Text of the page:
In spite of the numerous advantages cited above, few ethnopharmacological studies have been carried out among the Brazilian Indians up to the present time. These studies with rare exceptions [4,5], specifically analyzed the plants with possible indication for neurological diseases or that had an effect on the Central Nervous System CNS. A knowledge of hallucinogenic plants that Indians of the Americas use in their rites, and of other properties of potions prepared from distinct plant species, have "Vera starck romanus" common to man for thousands of years.

Different chemical classes of natural products gave rise to pharmaco substances of distinct therapeutic categories. There are various examples Vera starck romanus drugs utilized therapeutically whose application derives from indigenous knowledge; curare-type drugs, plaque blockers, among others [6].

Indigenous culture is also Vera starck romanus in hallucinogenic preparations and "poisons" [7]. Although in some cases, there is a high correlation between the active principle and indigenous use, such as in the case Vera starck romanus the alkaloids and the hallucinogenic effect, or of cardioactive glicosides and its tonic effect on the cardiac muscles, this chemical constitutive effect is rarely observed in other uses. The present review has endeavored to draw plant species with possible indications for the CNS from studies in ethnopharmacology carried out among the Indians in Brazil.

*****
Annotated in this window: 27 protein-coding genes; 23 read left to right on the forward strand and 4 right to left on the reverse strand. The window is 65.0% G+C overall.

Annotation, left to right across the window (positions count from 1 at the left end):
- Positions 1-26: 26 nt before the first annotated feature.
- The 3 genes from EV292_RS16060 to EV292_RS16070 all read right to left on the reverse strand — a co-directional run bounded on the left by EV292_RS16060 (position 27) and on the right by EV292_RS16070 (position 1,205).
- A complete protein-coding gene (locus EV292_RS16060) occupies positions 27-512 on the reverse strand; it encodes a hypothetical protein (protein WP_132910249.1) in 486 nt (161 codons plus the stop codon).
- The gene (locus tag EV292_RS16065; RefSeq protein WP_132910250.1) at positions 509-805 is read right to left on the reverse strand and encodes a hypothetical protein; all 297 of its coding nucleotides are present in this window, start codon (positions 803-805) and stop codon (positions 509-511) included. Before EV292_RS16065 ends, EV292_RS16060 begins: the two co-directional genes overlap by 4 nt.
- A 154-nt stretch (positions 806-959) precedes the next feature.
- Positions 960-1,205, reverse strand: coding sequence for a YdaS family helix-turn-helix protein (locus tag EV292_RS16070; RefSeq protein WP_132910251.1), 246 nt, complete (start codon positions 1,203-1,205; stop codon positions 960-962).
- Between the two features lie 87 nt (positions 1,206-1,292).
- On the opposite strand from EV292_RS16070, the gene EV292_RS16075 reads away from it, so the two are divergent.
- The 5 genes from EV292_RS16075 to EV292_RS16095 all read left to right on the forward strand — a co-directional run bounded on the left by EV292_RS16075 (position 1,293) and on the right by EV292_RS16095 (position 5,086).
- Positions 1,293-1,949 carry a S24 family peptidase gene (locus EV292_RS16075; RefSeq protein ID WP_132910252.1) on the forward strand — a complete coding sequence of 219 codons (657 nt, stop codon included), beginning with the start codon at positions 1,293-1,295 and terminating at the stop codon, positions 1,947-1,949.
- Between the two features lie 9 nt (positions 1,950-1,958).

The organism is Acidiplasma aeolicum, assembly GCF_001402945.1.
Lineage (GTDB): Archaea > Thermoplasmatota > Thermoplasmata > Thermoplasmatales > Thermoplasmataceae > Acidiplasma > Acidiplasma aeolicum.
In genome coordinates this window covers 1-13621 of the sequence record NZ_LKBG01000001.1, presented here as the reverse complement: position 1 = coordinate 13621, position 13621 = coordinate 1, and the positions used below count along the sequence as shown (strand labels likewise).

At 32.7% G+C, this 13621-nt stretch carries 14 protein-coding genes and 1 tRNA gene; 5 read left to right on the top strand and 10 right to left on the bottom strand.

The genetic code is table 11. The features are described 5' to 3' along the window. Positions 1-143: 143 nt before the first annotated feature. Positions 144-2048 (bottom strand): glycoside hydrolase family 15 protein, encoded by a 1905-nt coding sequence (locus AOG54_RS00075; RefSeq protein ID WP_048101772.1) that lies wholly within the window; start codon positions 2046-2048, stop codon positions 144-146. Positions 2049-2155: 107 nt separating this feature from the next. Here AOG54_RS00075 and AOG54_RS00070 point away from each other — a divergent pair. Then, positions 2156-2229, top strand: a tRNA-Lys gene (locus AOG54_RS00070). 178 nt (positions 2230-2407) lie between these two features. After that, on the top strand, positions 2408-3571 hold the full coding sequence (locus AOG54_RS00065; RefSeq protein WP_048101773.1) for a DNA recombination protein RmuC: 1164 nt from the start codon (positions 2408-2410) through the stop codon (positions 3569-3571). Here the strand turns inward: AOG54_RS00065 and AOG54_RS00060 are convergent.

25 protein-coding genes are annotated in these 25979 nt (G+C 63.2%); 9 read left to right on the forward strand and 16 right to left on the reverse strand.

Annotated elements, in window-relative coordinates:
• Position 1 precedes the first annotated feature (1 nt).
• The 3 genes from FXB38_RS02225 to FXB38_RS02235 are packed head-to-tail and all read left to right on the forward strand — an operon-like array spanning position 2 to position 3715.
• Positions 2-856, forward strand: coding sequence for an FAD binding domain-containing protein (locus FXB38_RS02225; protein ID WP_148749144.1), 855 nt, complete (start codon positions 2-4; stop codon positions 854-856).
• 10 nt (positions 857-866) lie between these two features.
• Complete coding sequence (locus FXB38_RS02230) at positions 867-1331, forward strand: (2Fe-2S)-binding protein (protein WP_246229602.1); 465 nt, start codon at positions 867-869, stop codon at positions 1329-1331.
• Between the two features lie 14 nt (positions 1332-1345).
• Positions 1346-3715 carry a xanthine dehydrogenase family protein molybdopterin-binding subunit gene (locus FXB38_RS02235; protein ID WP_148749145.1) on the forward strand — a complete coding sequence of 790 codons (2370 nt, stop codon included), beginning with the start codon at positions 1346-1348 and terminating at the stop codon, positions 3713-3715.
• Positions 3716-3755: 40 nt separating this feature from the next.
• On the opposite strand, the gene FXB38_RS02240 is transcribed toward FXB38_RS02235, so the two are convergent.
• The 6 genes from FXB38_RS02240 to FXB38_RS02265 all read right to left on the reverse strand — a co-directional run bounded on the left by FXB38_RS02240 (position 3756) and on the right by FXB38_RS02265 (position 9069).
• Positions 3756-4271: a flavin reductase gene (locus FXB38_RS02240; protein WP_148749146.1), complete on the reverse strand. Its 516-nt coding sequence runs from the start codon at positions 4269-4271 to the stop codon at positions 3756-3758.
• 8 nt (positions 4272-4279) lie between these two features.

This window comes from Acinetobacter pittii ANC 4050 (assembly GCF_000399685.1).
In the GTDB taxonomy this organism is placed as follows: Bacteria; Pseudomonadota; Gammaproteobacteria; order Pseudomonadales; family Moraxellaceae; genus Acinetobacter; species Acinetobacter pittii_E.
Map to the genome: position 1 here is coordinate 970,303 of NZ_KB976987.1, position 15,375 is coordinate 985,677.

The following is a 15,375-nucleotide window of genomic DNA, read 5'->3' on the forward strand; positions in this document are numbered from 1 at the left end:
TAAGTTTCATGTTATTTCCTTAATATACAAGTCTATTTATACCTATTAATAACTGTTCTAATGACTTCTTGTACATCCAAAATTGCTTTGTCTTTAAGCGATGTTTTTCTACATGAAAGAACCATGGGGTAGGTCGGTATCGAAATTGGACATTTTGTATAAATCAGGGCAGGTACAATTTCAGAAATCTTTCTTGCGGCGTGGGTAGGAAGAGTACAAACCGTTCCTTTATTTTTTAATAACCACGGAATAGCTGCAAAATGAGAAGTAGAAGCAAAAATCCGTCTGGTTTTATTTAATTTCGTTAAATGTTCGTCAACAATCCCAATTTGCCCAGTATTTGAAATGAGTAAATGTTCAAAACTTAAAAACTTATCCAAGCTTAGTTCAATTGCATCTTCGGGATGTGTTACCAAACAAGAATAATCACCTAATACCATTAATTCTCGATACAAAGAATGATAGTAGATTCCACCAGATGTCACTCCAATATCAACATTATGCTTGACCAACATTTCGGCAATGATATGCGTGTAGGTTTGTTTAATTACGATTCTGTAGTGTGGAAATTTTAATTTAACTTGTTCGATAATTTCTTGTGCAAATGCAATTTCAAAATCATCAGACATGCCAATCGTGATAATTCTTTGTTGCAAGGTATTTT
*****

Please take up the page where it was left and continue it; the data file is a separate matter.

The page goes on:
Thirty-four publications were selected as from this study: Among those selected publications, some refer to indigenous ethnic groups whose geographical distribution comprises other countries in South America. Forty 40 All of the therapeutic plants of the ethnic groups whose geographical distribution exceeds Brazilian territory were included in this article, even those that do not occur in Brazil spontaneously.

This criterion for inclusion was based on the fact that there is traffic of plant resources between these ethnic group settlements, as described by Chagon [12] concerning Yanomami peoples. The scientific names of some plant species cited in older publications the seventies had to be up-dated by consulting the Missouri Botanical Gardens data base [13], in cases in which they had fallen into disuse.

Research on the chemical constituents of the plants selected A bibliographical survey was carried out initially on the PUBMED data base [8] and Web of Science [14], utilizing the scientific names of each plant. Results of this Vera starck romanus were subjected to a Vera starck romanus through titles and abstracts to ascertain whether the articles contained Vera starck romanus constituents of the species in question and to discard false results.